Data-Intensive Analytics

Image courtesy arnybo/flickr

ADMIRE offers a strategy and distributed architecture to assist data analysis experts in making sense of the increasingly large and complex world of digital data.

Separation of concerns

ADMIRE identifies three types of data user:

  • Domain experts who hold the business perspective for a given data-intensive problem. They need answers to domain-specific questions without having to invest significant effort in development.
  • Data analysis experts specialise in extracting information from data. They devise the strategies to answer the domain experts' questions.
  • DIDC experts (data-intensive distributed computing experts) understand the best ways of harnessing computing resources to build data-intensive processing platforms.

ADMIRE separates the concerns of these users, providing familar tools to the domain experts, a standard canonical approach to describing data-intensive processes for the data analysis experts, and a comprehensive and efficient enactement framework for the DIDC experts.

In this way, ADMIRE divides the challenge of designing and implementing any large-scale data analysis process into three - nearly independent - parts:

  1. the design and specification of data-intensive processes in high-level graphical and DISPEL notations;
  2. the specification and description of processing elements as user-defined code; and
  3. the specification of patterns that compose processing elements and deliver fast ways of generating powerful and frequently used data-intensive processes.

An Example: Paul's Challenge

Paul has been recently promoted to a customer manager position in a mobile telecommunications company, and has to take care of understanding why the company customers stay or quit the company.

How to do it?

Data access, data integration

Paul decides that he will base his decisions almost exclusively on the data that the company has about its customers. Consequently, he will have to understand the available data, filter it and process it for the purpose of understanding his customers' behaviours and preventing them from moving to another mobile phone operator.

Fortunately, the data he needs is available in the company's databases, including information about users, types of tariffs, call records, contracted services, etc. Some of these databases are quite large and in some of them the information is messy. There's also a large amount of information that isn't relevant to Paul's immediate concerns, so he will need to filter them, selecting the most appropriate attributes, generating appropriate summaries, and applying adequate data mining algorithms for this purpose. This has to be done in an iterative way, where the filters and the algorithms applied will be changed and adapted according to Paul's changing needs.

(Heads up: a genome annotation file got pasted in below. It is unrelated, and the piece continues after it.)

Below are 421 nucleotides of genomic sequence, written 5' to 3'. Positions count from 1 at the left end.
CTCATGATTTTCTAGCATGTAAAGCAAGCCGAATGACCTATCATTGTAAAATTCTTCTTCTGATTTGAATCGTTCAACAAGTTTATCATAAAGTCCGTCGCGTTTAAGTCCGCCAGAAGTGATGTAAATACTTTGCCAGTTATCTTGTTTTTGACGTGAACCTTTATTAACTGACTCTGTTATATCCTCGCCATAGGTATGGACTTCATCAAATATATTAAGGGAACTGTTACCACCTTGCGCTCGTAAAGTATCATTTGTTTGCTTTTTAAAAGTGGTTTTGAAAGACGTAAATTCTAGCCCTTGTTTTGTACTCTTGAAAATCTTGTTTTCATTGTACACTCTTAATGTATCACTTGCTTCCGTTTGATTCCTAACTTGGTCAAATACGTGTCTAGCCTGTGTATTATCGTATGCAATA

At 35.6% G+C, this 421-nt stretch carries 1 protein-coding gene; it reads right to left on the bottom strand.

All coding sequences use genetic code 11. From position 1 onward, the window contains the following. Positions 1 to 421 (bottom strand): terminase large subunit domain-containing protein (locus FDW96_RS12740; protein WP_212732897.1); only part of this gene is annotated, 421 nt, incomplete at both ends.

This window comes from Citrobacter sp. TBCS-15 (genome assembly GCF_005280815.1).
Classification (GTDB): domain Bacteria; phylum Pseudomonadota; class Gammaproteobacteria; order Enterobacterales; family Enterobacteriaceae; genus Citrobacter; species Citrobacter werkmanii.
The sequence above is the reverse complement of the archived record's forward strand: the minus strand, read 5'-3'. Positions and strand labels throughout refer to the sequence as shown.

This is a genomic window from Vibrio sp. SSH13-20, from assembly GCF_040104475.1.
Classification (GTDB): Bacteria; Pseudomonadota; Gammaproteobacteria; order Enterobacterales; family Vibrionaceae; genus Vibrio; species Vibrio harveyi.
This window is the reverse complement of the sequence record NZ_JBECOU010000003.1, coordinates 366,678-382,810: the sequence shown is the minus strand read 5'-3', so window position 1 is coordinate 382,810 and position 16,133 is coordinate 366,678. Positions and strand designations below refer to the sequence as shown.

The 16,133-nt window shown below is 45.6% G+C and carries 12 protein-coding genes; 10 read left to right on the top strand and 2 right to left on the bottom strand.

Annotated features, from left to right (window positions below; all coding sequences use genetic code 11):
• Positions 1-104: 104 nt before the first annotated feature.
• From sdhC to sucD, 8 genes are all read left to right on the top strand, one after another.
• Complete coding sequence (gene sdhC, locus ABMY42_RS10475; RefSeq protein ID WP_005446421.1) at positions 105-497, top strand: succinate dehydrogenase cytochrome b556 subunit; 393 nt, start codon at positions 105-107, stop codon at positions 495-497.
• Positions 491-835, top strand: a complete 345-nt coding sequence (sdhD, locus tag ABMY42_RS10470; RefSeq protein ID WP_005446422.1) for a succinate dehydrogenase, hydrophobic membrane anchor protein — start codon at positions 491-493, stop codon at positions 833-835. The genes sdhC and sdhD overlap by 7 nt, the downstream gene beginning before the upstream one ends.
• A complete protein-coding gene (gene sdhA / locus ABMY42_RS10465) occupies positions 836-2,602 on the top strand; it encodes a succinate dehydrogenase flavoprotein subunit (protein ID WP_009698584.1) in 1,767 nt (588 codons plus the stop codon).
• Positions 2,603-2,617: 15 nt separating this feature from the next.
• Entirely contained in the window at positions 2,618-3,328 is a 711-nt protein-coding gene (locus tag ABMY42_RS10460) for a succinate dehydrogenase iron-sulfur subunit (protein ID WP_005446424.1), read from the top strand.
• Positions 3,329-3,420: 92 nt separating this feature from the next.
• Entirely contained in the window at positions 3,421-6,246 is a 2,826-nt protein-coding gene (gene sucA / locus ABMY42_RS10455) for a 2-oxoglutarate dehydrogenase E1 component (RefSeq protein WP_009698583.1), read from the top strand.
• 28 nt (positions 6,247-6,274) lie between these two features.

Adaptation to multiple sources

Several months later, Paul's company merges with another one, with similar types of information about their users, some of them probably overlapping. The two companies' sets of databases are, of coure, different - in organisation, detail, quality, size - in all possible ways. The complexity of running Paul's data analysis algorithms suddenly increases and, given the larger number of records that these algorithms have to deal with now, their performance slows.

Integrating public data sources for business advantage

On top of this, Paul wants to go beyond the current state of the art in many mobile phone companies, and is considering the possibility of trying to connect mobile phone customer records available in the company databases with information from the social networks of each customer and the relationships between the calls that they make to each other. This would allow the company to offer special deals for groups of people (e.g., very cheap calls among all the members of a group).

Paul needs ADMIRE.

A Structured Approach to Data Analytics

By taking a structured and methodical approach, Paul can solve his business problems in a way that can grow and change easily as his requirements and environment change.

By thinking in terms of data processing elements connected together into data workflows Paul can build a solution which is not only reusable but is easily adaptable to new data.

Beginning with the hypothesis that the business intelligence to identify customers likely to leave (to "churn") is contained somewhere within the Tariffs and Communication databases, Paul develops his first solution.

Now, to deal with the company merger, Paul must extend his solution. He must also manage the fact that the "new" company stored its call data in two sources, a "calls out" database and a "calls in" database.

However, his structured approach has payed off, and his new solution isn't so very far away from a simple splicing of two copies of his old one.

Through the application of structured design methods for data-intensive analytics, Paul has developed a powerful predictive engine that can be deployed in a live environment to predict patterns of churn for customers from both sides of the merged company.

The ADMIRE advantage

ADMIRE advocates just this approach to data analytics, and provides powerful language, description and enactment tools to implement the necessary framework to provide Paul and others like him with a means to manage the complexity of modern data analysis.